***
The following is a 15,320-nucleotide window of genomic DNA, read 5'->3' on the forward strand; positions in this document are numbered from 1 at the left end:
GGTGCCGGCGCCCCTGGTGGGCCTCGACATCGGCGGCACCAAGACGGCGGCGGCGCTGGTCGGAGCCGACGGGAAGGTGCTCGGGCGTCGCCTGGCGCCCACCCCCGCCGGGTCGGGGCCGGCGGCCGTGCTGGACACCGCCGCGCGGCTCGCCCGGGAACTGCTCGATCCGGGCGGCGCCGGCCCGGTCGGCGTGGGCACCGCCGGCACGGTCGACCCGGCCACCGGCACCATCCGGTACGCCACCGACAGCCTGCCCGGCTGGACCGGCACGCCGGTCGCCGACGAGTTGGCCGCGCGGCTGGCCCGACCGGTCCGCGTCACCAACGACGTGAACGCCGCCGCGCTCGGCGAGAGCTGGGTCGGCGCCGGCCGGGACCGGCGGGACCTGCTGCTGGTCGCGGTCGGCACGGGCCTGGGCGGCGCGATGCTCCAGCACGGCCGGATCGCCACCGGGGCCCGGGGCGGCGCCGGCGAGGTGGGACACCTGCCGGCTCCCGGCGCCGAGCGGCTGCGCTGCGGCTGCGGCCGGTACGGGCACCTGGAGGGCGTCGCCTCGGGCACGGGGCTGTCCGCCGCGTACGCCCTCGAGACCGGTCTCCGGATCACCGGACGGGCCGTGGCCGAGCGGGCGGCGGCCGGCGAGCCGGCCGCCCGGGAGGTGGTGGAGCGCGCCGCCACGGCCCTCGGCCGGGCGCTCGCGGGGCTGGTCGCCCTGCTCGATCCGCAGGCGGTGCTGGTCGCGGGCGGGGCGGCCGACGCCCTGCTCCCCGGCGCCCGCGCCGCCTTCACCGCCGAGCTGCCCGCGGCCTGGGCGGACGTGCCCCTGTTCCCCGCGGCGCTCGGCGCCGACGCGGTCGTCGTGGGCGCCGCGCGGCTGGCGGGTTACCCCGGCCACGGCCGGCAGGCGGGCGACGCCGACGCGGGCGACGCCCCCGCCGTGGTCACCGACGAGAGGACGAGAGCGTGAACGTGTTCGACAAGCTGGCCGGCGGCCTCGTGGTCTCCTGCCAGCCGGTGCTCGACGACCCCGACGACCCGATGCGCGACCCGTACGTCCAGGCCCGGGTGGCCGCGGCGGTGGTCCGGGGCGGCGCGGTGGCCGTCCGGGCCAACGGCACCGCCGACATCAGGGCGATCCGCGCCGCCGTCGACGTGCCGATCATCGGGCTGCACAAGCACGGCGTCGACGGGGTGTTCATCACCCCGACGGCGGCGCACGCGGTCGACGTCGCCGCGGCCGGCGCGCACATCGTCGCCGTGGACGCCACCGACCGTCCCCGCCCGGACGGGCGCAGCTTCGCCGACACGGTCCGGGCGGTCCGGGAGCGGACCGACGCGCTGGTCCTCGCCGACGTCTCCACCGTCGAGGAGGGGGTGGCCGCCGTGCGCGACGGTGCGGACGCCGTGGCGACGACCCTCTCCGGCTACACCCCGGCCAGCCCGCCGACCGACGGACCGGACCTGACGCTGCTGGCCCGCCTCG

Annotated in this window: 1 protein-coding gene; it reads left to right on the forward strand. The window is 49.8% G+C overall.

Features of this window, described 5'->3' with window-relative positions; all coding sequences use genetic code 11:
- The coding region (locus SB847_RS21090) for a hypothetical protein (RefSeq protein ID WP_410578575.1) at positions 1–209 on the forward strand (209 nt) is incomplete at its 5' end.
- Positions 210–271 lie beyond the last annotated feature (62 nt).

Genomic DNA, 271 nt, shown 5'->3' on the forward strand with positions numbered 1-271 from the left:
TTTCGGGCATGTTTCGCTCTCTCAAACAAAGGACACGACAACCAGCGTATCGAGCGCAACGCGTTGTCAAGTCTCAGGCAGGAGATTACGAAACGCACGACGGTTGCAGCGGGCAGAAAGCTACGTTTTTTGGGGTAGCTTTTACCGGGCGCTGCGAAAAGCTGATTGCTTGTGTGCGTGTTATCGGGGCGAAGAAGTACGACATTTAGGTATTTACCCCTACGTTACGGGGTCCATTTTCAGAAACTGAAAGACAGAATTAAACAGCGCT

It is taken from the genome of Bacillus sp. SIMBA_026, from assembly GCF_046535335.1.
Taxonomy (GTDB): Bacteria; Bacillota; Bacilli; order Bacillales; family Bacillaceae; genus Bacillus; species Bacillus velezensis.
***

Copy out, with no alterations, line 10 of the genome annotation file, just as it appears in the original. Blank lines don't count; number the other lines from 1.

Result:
Taxonomy (GTDB): Bacteria; Bacillota; Bacilli; order Bacillales; family Bacillaceae; genus Bacillus; species Bacillus velezensis.